Developing the Resilience to Icelandic Volcanic Eruptions (DRIVE)
2 mins to read
Research at the University of Exeter helped avoid closure of UK airspace on two separate occasions in 2017 and 2019.
Volcanic ash is a hazard to aviation as it melts at the high temperature of aircraft turbines and crystalizes as it cools, jamming aircraft engines. Hence, UK airspace was closed subsequent to the eruption of the Icelandic volcano Eyjafjallajökull in 2010 which caused an extensive plume of ash across much of the North Atlantic and Europe. Flights were cancelled for many weeks with costs to the airlines of around 1.7 billion US Dollars and knock-on impacts on the global economy estimated at 4.7 billion US Dollars.
In response to this event, Professor Jim Haywood and his research team developed new aircraft and ground-based measurement capabilities to detect the location and concentrations of volcanic ash in the skies. Prof Jim Haywood and Martin Osborne also developed laser-scanning technology (lidar) to scan the air for volcanic ash. Crucially, they developed hardware, software and algorithms to improve the accuracy of volcanic ash concentrations and to discriminate non-spherical ash particles and absorbing smoke from other ‘background’ atmospheric aerosols. They used lidar combined with multi-wavelength scattered light measurements to enable volcanic ash concentrations to be detected down to 400 times less than the ‘no-fly’ limits adopted by the Volcanic Ash Advisory Centre and Civil Aviation Authority. This sensitivity is unrivalled in any global lidar network.
In 2017, 32 emergency procedure and MAYDAY calls from aircraft were received in UK airspace.
Saharan dust mixed with unusually high concentrations of atmospheric smoke originating from Portuguese wildfires was blown over UK airspace leading to smoke being smelt on aircraft – a serious and highly concerning event on any operational aircraft. Using Osborne and Haywood’s algorithms together with emergency dispersion simulations the National Air Traffic Services prevented more widespread disruption to the aviation fleet. If disruption to 1 in 10 flights was avoided, then the system will have saved the economy approximately £50 million.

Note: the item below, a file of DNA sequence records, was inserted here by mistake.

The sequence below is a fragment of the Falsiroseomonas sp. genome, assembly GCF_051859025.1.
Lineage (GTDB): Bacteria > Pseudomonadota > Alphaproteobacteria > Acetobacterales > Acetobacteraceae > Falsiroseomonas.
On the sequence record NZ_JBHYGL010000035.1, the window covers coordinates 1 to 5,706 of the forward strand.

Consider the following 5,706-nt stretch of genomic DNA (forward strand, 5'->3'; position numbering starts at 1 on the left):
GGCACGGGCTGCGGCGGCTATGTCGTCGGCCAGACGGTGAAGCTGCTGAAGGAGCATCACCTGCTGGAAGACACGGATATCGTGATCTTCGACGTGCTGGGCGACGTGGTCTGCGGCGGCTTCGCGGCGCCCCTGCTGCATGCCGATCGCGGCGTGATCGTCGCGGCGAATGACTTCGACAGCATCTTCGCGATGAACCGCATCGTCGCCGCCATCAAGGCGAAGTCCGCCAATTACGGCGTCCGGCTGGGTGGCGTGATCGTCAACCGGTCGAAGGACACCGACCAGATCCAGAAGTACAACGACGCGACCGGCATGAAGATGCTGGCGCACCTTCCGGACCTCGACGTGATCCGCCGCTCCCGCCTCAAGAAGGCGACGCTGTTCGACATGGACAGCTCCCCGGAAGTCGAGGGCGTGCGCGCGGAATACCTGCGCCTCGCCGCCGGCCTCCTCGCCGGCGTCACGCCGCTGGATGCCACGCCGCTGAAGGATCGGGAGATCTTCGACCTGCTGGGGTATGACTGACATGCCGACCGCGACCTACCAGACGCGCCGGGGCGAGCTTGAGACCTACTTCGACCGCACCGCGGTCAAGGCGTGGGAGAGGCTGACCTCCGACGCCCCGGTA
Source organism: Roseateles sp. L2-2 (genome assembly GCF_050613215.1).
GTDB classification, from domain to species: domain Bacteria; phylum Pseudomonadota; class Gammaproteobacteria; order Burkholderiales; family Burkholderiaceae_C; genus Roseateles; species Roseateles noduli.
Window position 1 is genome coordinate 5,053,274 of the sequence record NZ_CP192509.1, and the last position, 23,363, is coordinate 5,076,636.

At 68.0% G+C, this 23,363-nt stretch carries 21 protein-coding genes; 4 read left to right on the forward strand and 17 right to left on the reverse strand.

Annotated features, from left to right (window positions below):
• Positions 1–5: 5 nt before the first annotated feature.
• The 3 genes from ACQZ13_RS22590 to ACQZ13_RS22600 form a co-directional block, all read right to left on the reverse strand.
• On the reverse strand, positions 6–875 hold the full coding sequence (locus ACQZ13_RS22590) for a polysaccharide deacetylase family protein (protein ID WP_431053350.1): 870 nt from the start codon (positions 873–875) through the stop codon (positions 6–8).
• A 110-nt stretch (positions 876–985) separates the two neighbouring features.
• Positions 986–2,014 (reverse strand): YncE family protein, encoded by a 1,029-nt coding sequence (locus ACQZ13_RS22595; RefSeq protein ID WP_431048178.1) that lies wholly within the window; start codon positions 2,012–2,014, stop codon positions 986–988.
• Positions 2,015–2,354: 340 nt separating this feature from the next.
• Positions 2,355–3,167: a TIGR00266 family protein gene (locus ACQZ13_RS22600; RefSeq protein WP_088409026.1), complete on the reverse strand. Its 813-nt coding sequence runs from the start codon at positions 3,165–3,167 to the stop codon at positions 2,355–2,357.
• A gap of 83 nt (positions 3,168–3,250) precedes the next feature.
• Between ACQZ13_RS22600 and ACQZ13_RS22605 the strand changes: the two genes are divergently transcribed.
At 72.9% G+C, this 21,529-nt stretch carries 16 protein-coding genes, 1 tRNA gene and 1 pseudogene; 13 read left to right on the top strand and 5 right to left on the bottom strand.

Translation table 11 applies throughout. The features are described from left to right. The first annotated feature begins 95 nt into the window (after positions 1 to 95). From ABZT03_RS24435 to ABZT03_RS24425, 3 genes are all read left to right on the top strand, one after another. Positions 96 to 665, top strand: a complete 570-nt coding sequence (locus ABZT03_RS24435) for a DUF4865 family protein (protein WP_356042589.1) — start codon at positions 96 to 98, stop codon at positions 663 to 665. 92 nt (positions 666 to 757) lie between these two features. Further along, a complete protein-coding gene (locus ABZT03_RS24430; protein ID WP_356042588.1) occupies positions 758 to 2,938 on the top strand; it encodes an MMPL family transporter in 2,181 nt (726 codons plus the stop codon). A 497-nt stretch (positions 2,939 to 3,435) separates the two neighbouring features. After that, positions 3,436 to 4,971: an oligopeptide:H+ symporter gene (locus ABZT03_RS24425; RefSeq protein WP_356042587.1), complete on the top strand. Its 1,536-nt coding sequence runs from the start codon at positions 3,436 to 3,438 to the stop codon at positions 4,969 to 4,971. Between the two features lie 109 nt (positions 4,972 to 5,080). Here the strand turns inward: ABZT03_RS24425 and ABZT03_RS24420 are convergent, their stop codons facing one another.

In June 2019, Raikoke, an uninhabited volcanic island in the northwest Pacific Ocean erupted spewing ash high into the atmosphere.
The team used the same lidar system to detect volcanic ash in UK airspace at aircraft cruise altitudes from this eruption. On occasion, the concentrations of volcanic ash was higher than that detected during the period when airspace was closed due to the Eyjafjallajökull eruption in 2010 and volcanic ash continued to be detected for a period of around 3 weeks.
Whilst International Civil Aviation Organization regulations would have closed airspace in the UK previous to this research, the belief in the new detection algorithm meant flights could continue and hundreds of millions of pounds were saved by not restricting air travel.
Professor Jim Haywood talks about his role with the Met Office and his research, including aerosols like volcanic ash.
Meet our researchers
Professor Jim Haywood
Professor of Atmospheric Science
Jim has interests that include in-situ and remote sensing measurements of atmospheric aerosols and modelling their impacts upon weather, air-quality, visibility and climate. Jim has led many aircraft-based measurement campaigns investigating the impacts of Saharan dust over West Africa, biomass burning smoke over Brazil and Africa and its transport across the Atlantic Ocean, pollution aerosols over Europe, and volcanic aerosols from the Eyjafjallajokull and Holuraun eruptions. He is a named inventor on several patents for volcanic ash sensors.